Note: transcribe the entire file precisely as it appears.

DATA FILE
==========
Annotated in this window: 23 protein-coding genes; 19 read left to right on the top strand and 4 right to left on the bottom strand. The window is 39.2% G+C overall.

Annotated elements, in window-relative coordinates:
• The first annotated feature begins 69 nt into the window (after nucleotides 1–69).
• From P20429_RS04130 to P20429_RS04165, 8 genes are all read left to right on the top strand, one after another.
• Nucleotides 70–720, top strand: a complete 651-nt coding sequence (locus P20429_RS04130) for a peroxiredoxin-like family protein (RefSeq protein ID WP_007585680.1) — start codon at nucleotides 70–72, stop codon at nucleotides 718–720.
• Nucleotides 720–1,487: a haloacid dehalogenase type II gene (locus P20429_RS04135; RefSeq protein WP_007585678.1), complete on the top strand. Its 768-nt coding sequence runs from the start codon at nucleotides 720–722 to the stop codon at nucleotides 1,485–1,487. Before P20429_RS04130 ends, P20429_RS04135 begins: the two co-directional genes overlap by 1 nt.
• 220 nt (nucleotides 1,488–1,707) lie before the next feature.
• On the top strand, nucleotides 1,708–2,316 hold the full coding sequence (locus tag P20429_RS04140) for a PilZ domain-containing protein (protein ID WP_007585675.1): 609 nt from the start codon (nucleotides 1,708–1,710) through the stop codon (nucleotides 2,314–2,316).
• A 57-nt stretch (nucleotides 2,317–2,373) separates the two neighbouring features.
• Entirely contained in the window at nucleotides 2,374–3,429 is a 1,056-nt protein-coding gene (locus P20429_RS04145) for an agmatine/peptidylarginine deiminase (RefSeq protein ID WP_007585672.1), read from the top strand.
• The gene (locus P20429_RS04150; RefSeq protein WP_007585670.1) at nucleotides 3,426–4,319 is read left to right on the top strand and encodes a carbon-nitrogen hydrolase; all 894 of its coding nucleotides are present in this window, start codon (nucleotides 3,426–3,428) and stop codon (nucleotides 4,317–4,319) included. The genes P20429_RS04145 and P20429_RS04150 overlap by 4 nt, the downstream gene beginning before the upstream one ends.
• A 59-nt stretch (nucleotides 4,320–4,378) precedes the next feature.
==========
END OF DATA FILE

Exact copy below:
Annotated in this window: 23 protein-coding genes; 19 read left to right on the top strand and 4 right to left on the bottom strand. The window is 39.2% G+C overall.

Annotated elements, in window-relative coordinates:
• The first annotated feature begins 69 nt into the window (after nucleotides 1–69).
• From P20429_RS04130 to P20429_RS04165, 8 genes are all read left to right on the top strand, one after another.
• Nucleotides 70–720, top strand: a complete 651-nt coding sequence (locus P20429_RS04130) for a peroxiredoxin-like family protein (RefSeq protein ID WP_007585680.1) — start codon at nucleotides 70–72, stop codon at nucleotides 718–720.
• Nucleotides 720–1,487: a haloacid dehalogenase type II gene (locus P20429_RS04135; RefSeq protein WP_007585678.1), complete on the top strand. Its 768-nt coding sequence runs from the start codon at nucleotides 720–722 to the stop codon at nucleotides 1,485–1,487. Before P20429_RS04130 ends, P20429_RS04135 begins: the two co-directional genes overlap by 1 nt.
• 220 nt (nucleotides 1,488–1,707) lie before the next feature.
• On the top strand, nucleotides 1,708–2,316 hold the full coding sequence (locus tag P20429_RS04140) for a PilZ domain-containing protein (protein ID WP_007585675.1): 609 nt from the start codon (nucleotides 1,708–1,710) through the stop codon (nucleotides 2,314–2,316).
• A 57-nt stretch (nucleotides 2,317–2,373) separates the two neighbouring features.
• Entirely contained in the window at nucleotides 2,374–3,429 is a 1,056-nt protein-coding gene (locus P20429_RS04145) for an agmatine/peptidylarginine deiminase (RefSeq protein ID WP_007585672.1), read from the top strand.
• The gene (locus P20429_RS04150; RefSeq protein WP_007585670.1) at nucleotides 3,426–4,319 is read left to right on the top strand and encodes a carbon-nitrogen hydrolase; all 894 of its coding nucleotides are present in this window, start codon (nucleotides 3,426–3,428) and stop codon (nucleotides 4,317–4,319) included. The genes P20429_RS04145 and P20429_RS04150 overlap by 4 nt, the downstream gene beginning before the upstream one ends.
• A 59-nt stretch (nucleotides 4,320–4,378) precedes the next feature.